Don’t expect dairy probiotics to cure diseases caused by deficient gut flora.  Bacteria that grow on dairy cannot survive in the gut.  I know that physicians, including Dr. Oz, recommend that patients treated with antibiotics eat yogurt to repair their gut flora.  It ain’t  gonna happen.  That treatment is just for the doctor’s benefit (and provide some temporary functionality), to make her feel like she is addressing the problem responsibly.  I suggest that the antibiotic-damaged gut flora will screw up the immune system and bring the patient back to the doctor’s office even sicker.  Antibiotics are very good for business.

Health in a Crock
So, here comes the part that was missing from Nikolay’s Paleo plus RS.  He left out the missing gut flora.  RS is a panacea for those with some gut bacteria that can digest RS, but for those with profoundly crippled gut flora, e.g. some of those with autoimmune symptoms, RS is just inert fiber, not flora food.  
New bacteria must be eaten, and I think that the cure, short of the real deal fecal transplant, is still available in the original, paleo form of naturally fermented, live foods.  The answer (and please forgive the fervor, because I think health can be this simple) is Fermented Vegetables, by Kirsten and Christopher Shockey.  Their book, right, is coming out in September, and I think that the most important part of this cure is that it looks and tastes fantastic.  This is not canned, dead sauerkraut.  These are culinary delights from simple recipes in which the natural bacteria do all the work.  Since they are long time friends of mine, I have coerced Kirsten into giving me some advance access to some of her recipes.  She has also tentatively agreed to share on my blog some of her personal fermentations on happy bellies.  So check back for future posts.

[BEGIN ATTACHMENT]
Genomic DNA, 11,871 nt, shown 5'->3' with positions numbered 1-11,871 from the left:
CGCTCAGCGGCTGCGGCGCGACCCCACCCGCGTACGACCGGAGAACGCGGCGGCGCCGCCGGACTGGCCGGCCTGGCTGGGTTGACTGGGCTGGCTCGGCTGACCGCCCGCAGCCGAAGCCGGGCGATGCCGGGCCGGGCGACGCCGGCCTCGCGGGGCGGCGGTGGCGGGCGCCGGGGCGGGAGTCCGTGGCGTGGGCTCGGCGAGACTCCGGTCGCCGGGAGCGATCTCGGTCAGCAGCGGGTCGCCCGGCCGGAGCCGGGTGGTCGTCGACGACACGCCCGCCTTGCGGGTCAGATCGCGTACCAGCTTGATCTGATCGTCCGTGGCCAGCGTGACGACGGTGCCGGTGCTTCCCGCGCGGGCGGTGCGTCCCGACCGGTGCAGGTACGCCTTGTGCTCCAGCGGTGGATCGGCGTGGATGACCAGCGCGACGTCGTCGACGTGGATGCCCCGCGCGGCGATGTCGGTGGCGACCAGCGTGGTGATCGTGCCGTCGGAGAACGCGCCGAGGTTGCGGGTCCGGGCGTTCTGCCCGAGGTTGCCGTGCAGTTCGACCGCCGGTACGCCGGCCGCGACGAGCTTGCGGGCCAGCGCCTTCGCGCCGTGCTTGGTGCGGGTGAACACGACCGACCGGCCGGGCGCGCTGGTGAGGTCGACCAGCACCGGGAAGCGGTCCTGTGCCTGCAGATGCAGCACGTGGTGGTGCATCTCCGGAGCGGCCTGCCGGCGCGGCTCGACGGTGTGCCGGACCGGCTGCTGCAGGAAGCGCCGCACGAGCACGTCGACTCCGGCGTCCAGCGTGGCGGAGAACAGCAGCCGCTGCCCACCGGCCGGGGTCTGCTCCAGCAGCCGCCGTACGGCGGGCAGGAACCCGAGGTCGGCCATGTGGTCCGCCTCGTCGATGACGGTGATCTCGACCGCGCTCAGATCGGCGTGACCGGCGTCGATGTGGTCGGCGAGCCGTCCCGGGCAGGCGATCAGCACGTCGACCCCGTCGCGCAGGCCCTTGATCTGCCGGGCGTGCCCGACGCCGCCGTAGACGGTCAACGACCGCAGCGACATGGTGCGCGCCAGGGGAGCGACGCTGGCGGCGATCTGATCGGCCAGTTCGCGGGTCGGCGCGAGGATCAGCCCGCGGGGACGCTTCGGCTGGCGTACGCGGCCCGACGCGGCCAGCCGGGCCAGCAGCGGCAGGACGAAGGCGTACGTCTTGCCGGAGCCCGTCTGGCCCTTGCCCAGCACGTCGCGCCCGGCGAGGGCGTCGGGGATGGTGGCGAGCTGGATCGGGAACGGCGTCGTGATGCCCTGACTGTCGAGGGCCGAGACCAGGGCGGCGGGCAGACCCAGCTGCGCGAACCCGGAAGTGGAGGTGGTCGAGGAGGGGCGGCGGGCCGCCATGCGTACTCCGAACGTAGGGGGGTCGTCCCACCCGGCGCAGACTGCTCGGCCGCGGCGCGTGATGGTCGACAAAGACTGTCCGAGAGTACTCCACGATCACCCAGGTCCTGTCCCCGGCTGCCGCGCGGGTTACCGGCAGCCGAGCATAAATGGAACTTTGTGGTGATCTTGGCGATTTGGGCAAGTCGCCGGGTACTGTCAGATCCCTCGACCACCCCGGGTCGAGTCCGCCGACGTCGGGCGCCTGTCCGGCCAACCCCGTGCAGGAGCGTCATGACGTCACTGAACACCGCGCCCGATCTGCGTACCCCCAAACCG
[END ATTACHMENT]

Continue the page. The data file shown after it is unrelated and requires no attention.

Pay close attention, because some of these recipes may cure what ails you.  They have the potential to repair your gut and are the healthful fix for a sickening faux “paleo” diet.  Note that homemade, live fermented veggies contain 1) fermenting bacteria responsible for acidifying the brined veggies for storage, 2) additional bacteria of the species missing from your gut flora and are just along for the ride, and 3) veggies that have their soluble fiber intact and ready to feed your gut flora.  Cooking, pasteurizing or otherwise harming the live, working bacteria in fermented vegetables destroys their benefit in contributing to your gut flora.  It only takes a few of the bacteria that do survive passage through your acid stomach to fix your gut flora.